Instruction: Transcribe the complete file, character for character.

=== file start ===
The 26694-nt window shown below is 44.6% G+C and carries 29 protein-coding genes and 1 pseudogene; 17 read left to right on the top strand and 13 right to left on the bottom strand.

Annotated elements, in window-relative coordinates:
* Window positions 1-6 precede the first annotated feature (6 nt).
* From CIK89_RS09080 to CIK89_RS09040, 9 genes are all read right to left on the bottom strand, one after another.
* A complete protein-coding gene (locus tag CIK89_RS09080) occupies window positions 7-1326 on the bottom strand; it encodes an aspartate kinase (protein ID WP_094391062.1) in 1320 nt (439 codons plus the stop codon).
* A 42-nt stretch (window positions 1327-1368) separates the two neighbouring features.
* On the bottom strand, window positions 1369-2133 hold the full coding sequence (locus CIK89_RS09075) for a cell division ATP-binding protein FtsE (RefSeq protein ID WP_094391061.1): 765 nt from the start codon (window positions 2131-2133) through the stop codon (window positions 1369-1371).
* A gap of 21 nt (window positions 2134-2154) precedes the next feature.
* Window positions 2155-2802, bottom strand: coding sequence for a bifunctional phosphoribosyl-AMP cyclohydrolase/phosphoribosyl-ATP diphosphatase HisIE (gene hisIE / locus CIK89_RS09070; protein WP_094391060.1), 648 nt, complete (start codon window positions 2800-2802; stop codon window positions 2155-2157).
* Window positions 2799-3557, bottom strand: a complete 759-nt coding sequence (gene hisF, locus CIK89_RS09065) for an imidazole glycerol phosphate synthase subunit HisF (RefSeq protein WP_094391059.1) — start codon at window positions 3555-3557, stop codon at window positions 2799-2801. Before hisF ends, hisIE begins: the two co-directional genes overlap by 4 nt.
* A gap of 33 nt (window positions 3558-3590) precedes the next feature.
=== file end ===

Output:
The 26694-nt window shown below is 44.6% G+C and carries 29 protein-coding genes and 1 pseudogene; 17 read left to right on the top strand and 13 right to left on the bottom strand.

Annotated elements, in window-relative coordinates:
* Window positions 1-6 precede the first annotated feature (6 nt).
* From CIK89_RS09080 to CIK89_RS09040, 9 genes are all read right to left on the bottom strand, one after another.
* A complete protein-coding gene (locus tag CIK89_RS09080) occupies window positions 7-1326 on the bottom strand; it encodes an aspartate kinase (protein ID WP_094391062.1) in 1320 nt (439 codons plus the stop codon).
* A 42-nt stretch (window positions 1327-1368) separates the two neighbouring features.
* On the bottom strand, window positions 1369-2133 hold the full coding sequence (locus CIK89_RS09075) for a cell division ATP-binding protein FtsE (RefSeq protein ID WP_094391061.1): 765 nt from the start codon (window positions 2131-2133) through the stop codon (window positions 1369-1371).
* A gap of 21 nt (window positions 2134-2154) precedes the next feature.
* Window positions 2155-2802, bottom strand: coding sequence for a bifunctional phosphoribosyl-AMP cyclohydrolase/phosphoribosyl-ATP diphosphatase HisIE (gene hisIE / locus CIK89_RS09070; protein WP_094391060.1), 648 nt, complete (start codon window positions 2800-2802; stop codon window positions 2155-2157).
* Window positions 2799-3557, bottom strand: a complete 759-nt coding sequence (gene hisF, locus CIK89_RS09065) for an imidazole glycerol phosphate synthase subunit HisF (RefSeq protein WP_094391059.1) — start codon at window positions 3555-3557, stop codon at window positions 2799-2801. Before hisF ends, hisIE begins: the two co-directional genes overlap by 4 nt.
* A gap of 33 nt (window positions 3558-3590) precedes the next feature.